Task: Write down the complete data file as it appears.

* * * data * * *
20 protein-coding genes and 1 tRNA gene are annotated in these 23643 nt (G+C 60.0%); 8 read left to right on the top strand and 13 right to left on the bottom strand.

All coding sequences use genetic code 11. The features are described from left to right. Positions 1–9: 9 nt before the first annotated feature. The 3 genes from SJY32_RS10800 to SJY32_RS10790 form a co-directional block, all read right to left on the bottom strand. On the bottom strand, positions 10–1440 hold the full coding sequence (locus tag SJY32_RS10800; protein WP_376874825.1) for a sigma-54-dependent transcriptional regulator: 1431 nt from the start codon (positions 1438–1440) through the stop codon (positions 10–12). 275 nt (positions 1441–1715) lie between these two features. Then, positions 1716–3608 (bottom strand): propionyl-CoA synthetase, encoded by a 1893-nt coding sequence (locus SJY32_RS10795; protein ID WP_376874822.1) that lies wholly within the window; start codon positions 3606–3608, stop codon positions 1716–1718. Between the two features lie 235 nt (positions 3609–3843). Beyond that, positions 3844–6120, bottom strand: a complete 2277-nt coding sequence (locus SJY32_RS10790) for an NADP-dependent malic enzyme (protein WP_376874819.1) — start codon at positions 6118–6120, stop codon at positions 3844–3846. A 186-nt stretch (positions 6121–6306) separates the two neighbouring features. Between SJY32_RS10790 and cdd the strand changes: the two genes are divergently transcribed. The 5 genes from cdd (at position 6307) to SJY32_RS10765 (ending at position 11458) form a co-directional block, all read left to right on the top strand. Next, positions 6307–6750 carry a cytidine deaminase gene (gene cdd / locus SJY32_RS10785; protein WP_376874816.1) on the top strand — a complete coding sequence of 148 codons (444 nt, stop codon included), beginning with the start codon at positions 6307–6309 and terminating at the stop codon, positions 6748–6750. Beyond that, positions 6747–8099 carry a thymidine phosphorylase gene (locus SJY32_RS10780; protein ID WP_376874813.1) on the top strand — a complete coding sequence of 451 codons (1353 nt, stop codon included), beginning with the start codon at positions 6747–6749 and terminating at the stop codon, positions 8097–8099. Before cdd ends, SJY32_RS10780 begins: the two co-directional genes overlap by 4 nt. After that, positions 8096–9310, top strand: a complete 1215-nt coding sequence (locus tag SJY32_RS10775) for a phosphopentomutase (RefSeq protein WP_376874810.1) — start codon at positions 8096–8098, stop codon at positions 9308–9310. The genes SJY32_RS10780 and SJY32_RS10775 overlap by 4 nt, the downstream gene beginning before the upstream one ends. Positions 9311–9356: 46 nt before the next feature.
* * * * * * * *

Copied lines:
20 protein-coding genes and 1 tRNA gene are annotated in these 23643 nt (G+C 60.0%); 8 read left to right on the top strand and 13 right to left on the bottom strand.

All coding sequences use genetic code 11. The features are described from left to right. Positions 1–9: 9 nt before the first annotated feature. The 3 genes from SJY32_RS10800 to SJY32_RS10790 form a co-directional block, all read right to left on the bottom strand. On the bottom strand, positions 10–1440 hold the full coding sequence (locus tag SJY32_RS10800; protein WP_376874825.1) for a sigma-54-dependent transcriptional regulator: 1431 nt from the start codon (positions 1438–1440) through the stop codon (positions 10–12). 275 nt (positions 1441–1715) lie between these two features. Then, positions 1716–3608 (bottom strand): propionyl-CoA synthetase, encoded by a 1893-nt coding sequence (locus SJY32_RS10795; protein ID WP_376874822.1) that lies wholly within the window; start codon positions 3606–3608, stop codon positions 1716–1718. Between the two features lie 235 nt (positions 3609–3843). Beyond that, positions 3844–6120, bottom strand: a complete 2277-nt coding sequence (locus SJY32_RS10790) for an NADP-dependent malic enzyme (protein WP_376874819.1) — start codon at positions 6118–6120, stop codon at positions 3844–3846. A 186-nt stretch (positions 6121–6306) separates the two neighbouring features. Between SJY32_RS10790 and cdd the strand changes: the two genes are divergently transcribed. The 5 genes from cdd (at position 6307) to SJY32_RS10765 (ending at position 11458) form a co-directional block, all read left to right on the top strand. Next, positions 6307–6750 carry a cytidine deaminase gene (gene cdd / locus SJY32_RS10785; protein WP_376874816.1) on the top strand — a complete coding sequence of 148 codons (444 nt, stop codon included), beginning with the start codon at positions 6307–6309 and terminating at the stop codon, positions 6748–6750. Beyond that, positions 6747–8099 carry a thymidine phosphorylase gene (locus SJY32_RS10780; protein ID WP_376874813.1) on the top strand — a complete coding sequence of 451 codons (1353 nt, stop codon included), beginning with the start codon at positions 6747–6749 and terminating at the stop codon, positions 8097–8099. Before cdd ends, SJY32_RS10780 begins: the two co-directional genes overlap by 4 nt. After that, positions 8096–9310, top strand: a complete 1215-nt coding sequence (locus tag SJY32_RS10775) for a phosphopentomutase (RefSeq protein WP_376874810.1) — start codon at positions 8096–8098, stop codon at positions 9308–9310. The genes SJY32_RS10780 and SJY32_RS10775 overlap by 4 nt, the downstream gene beginning before the upstream one ends. Positions 9311–9356: 46 nt before the next feature.